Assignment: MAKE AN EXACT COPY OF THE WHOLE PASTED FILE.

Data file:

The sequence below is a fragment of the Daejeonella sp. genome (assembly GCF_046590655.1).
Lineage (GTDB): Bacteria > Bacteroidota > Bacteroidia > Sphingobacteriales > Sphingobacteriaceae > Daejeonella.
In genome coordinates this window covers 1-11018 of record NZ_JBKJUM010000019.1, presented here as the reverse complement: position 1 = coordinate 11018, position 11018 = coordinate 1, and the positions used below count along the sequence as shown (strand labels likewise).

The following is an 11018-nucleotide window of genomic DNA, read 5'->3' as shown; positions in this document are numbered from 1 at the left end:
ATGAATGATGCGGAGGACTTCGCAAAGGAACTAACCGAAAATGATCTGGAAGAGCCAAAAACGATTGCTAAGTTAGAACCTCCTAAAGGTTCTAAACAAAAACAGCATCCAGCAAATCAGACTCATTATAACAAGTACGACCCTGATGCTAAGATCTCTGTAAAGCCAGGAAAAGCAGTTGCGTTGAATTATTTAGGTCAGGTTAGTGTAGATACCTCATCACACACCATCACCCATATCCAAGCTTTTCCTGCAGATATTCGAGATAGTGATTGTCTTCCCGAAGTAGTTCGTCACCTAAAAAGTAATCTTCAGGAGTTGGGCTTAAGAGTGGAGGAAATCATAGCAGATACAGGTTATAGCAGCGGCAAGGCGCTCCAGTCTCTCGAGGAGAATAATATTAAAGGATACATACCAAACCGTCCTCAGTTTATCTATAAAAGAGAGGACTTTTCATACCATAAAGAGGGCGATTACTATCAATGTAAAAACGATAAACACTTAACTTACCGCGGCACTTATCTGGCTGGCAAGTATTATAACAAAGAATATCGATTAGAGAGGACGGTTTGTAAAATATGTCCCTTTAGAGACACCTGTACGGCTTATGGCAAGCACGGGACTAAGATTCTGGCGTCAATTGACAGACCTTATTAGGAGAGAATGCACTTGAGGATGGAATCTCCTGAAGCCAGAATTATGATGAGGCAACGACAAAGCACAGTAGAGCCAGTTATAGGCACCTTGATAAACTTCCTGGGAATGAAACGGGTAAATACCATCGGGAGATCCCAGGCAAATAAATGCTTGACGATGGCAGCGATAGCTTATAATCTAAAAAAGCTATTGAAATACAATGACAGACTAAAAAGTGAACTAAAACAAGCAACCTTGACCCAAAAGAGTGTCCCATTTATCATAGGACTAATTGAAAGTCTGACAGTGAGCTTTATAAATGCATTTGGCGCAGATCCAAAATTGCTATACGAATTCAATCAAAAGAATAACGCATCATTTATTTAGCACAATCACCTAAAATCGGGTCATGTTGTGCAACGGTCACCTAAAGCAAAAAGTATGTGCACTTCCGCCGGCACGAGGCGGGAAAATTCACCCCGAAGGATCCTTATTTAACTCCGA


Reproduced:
The sequence below is a fragment of the Daejeonella sp. genome (assembly GCF_046590655.1).
Lineage (GTDB): Bacteria > Bacteroidota > Bacteroidia > Sphingobacteriales > Sphingobacteriaceae > Daejeonella.
In genome coordinates this window covers 1-11018 of record NZ_JBKJUM010000019.1, presented here as the reverse complement: position 1 = coordinate 11018, position 11018 = coordinate 1, and the positions used below count along the sequence as shown (strand labels likewise).

The following is an 11018-nucleotide window of genomic DNA, read 5'->3' as shown; positions in this document are numbered from 1 at the left end:
ATGAATGATGCGGAGGACTTCGCAAAGGAACTAACCGAAAATGATCTGGAAGAGCCAAAAACGATTGCTAAGTTAGAACCTCCTAAAGGTTCTAAACAAAAACAGCATCCAGCAAATCAGACTCATTATAACAAGTACGACCCTGATGCTAAGATCTCTGTAAAGCCAGGAAAAGCAGTTGCGTTGAATTATTTAGGTCAGGTTAGTGTAGATACCTCATCACACACCATCACCCATATCCAAGCTTTTCCTGCAGATATTCGAGATAGTGATTGTCTTCCCGAAGTAGTTCGTCACCTAAAAAGTAATCTTCAGGAGTTGGGCTTAAGAGTGGAGGAAATCATAGCAGATACAGGTTATAGCAGCGGCAAGGCGCTCCAGTCTCTCGAGGAGAATAATATTAAAGGATACATACCAAACCGTCCTCAGTTTATCTATAAAAGAGAGGACTTTTCATACCATAAAGAGGGCGATTACTATCAATGTAAAAACGATAAACACTTAACTTACCGCGGCACTTATCTGGCTGGCAAGTATTATAACAAAGAATATCGATTAGAGAGGACGGTTTGTAAAATATGTCCCTTTAGAGACACCTGTACGGCTTATGGCAAGCACGGGACTAAGATTCTGGCGTCAATTGACAGACCTTATTAGGAGAGAATGCACTTGAGGATGGAATCTCCTGAAGCCAGAATTATGATGAGGCAACGACAAAGCACAGTAGAGCCAGTTATAGGCACCTTGATAAACTTCCTGGGAATGAAACGGGTAAATACCATCGGGAGATCCCAGGCAAATAAATGCTTGACGATGGCAGCGATAGCTTATAATCTAAAAAAGCTATTGAAATACAATGACAGACTAAAAAGTGAACTAAAACAAGCAACCTTGACCCAAAAGAGTGTCCCATTTATCATAGGACTAATTGAAAGTCTGACAGTGAGCTTTATAAATGCATTTGGCGCAGATCCAAAATTGCTATACGAATTCAATCAAAAGAATAACGCATCATTTATTTAGCACAATCACCTAAAATCGGGTCATGTTGTGCAACGGTCACCTAAAGCAAAAAGTATGTGCACTTCCGCCGGCACGAGGCGGGAAAATTCACCCCGAAGGATCCTTATTTAACTCCGA